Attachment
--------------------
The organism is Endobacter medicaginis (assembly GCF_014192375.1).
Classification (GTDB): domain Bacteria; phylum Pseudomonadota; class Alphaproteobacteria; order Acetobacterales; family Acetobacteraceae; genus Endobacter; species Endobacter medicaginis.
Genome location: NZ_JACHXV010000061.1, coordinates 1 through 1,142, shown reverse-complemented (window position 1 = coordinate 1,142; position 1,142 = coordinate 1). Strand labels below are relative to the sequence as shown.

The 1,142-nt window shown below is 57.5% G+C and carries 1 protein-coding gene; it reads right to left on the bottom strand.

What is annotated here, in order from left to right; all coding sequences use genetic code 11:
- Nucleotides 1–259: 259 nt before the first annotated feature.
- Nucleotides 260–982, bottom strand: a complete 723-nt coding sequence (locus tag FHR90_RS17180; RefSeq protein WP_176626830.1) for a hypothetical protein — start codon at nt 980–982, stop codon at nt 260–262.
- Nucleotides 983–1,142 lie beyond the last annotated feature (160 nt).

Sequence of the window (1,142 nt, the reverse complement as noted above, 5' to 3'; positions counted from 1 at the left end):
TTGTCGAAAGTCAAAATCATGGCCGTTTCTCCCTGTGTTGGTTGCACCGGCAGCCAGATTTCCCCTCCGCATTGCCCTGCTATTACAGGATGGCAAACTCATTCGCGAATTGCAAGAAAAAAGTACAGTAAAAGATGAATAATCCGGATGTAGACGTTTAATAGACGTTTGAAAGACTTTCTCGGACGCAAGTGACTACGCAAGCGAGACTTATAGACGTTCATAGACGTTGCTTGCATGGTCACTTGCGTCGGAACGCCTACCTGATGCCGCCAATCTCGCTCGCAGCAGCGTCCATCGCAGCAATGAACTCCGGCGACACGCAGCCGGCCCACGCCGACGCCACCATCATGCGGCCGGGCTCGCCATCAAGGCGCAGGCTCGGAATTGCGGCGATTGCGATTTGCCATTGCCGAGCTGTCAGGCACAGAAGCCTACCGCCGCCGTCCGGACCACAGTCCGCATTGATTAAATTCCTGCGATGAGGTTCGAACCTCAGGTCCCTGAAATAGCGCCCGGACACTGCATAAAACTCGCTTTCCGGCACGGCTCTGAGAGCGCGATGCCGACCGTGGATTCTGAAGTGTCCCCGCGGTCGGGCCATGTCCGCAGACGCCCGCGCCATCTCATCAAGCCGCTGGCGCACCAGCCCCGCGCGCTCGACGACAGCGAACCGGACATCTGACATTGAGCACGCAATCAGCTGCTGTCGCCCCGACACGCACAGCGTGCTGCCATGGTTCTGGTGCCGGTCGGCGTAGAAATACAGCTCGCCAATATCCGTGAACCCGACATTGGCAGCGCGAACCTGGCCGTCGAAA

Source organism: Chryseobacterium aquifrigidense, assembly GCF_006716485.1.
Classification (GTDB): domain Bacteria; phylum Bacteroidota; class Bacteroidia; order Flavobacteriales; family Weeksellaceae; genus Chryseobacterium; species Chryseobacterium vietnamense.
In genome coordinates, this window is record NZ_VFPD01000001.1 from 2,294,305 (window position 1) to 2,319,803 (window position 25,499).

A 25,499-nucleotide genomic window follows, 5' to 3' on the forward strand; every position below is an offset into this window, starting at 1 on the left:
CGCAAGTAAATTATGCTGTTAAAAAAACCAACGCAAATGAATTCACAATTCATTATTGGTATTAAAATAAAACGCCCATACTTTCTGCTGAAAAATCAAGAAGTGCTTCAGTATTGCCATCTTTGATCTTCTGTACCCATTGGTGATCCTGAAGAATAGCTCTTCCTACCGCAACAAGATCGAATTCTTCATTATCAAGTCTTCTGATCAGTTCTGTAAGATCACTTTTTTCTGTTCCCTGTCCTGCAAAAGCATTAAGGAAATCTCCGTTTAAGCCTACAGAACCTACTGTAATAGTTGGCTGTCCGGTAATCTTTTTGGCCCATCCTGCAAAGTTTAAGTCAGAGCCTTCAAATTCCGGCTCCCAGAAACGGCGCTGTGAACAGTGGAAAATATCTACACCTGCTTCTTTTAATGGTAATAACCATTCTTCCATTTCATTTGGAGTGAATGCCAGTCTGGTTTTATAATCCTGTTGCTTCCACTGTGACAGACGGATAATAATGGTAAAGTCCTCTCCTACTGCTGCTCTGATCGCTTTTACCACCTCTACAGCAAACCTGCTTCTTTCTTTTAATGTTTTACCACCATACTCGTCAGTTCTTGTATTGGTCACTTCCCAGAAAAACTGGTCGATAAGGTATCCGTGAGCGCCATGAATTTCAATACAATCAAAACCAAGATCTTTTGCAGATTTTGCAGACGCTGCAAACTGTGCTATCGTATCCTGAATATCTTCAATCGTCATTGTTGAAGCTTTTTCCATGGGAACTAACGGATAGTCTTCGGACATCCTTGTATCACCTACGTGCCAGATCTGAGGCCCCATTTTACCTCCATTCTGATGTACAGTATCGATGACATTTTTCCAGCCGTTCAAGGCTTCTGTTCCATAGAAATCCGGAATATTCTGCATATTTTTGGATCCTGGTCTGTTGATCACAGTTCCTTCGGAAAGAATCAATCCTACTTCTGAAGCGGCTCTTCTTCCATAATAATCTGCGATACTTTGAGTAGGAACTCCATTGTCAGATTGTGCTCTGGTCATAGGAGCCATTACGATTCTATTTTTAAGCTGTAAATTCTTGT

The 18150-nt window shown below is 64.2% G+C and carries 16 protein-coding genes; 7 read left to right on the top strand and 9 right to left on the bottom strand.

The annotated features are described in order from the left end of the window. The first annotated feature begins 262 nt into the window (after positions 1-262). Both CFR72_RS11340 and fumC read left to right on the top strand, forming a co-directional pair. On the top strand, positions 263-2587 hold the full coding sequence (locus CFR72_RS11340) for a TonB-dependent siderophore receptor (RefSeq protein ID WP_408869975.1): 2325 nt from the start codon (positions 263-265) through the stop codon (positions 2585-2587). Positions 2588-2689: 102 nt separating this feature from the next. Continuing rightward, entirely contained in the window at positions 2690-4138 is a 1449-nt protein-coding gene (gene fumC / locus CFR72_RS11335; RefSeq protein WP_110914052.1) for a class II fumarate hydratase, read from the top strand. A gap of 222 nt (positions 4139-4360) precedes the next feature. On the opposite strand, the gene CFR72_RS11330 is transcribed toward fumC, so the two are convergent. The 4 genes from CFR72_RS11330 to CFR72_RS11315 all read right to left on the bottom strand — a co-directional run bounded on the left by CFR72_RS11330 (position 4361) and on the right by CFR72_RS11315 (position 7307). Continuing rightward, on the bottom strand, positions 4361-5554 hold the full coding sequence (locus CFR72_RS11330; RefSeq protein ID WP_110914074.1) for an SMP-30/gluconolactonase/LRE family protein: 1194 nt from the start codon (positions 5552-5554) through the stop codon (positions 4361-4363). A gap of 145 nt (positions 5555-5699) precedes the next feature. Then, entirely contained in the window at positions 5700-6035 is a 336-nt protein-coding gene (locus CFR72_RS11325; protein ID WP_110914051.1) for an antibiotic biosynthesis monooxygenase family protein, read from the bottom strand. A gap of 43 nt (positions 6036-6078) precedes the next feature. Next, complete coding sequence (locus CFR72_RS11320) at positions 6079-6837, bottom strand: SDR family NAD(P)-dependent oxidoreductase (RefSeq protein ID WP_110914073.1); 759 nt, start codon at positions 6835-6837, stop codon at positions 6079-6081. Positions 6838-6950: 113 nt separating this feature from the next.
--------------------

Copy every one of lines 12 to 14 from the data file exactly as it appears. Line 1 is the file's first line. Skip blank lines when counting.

Classification (GTDB): domain Bacteria; phylum Bacteroidota; class Bacteroidia; order Flavobacteriales; family Weeksellaceae; genus Chryseobacterium; species Chryseobacterium vietnamense.
In genome coordinates, this window is record NZ_VFPD01000001.1 from 2,294,305 (window position 1) to 2,319,803 (window position 25,499).

A 25,499-nucleotide genomic window follows, 5' to 3' on the forward strand; every position below is an offset into this window, starting at 1 on the left: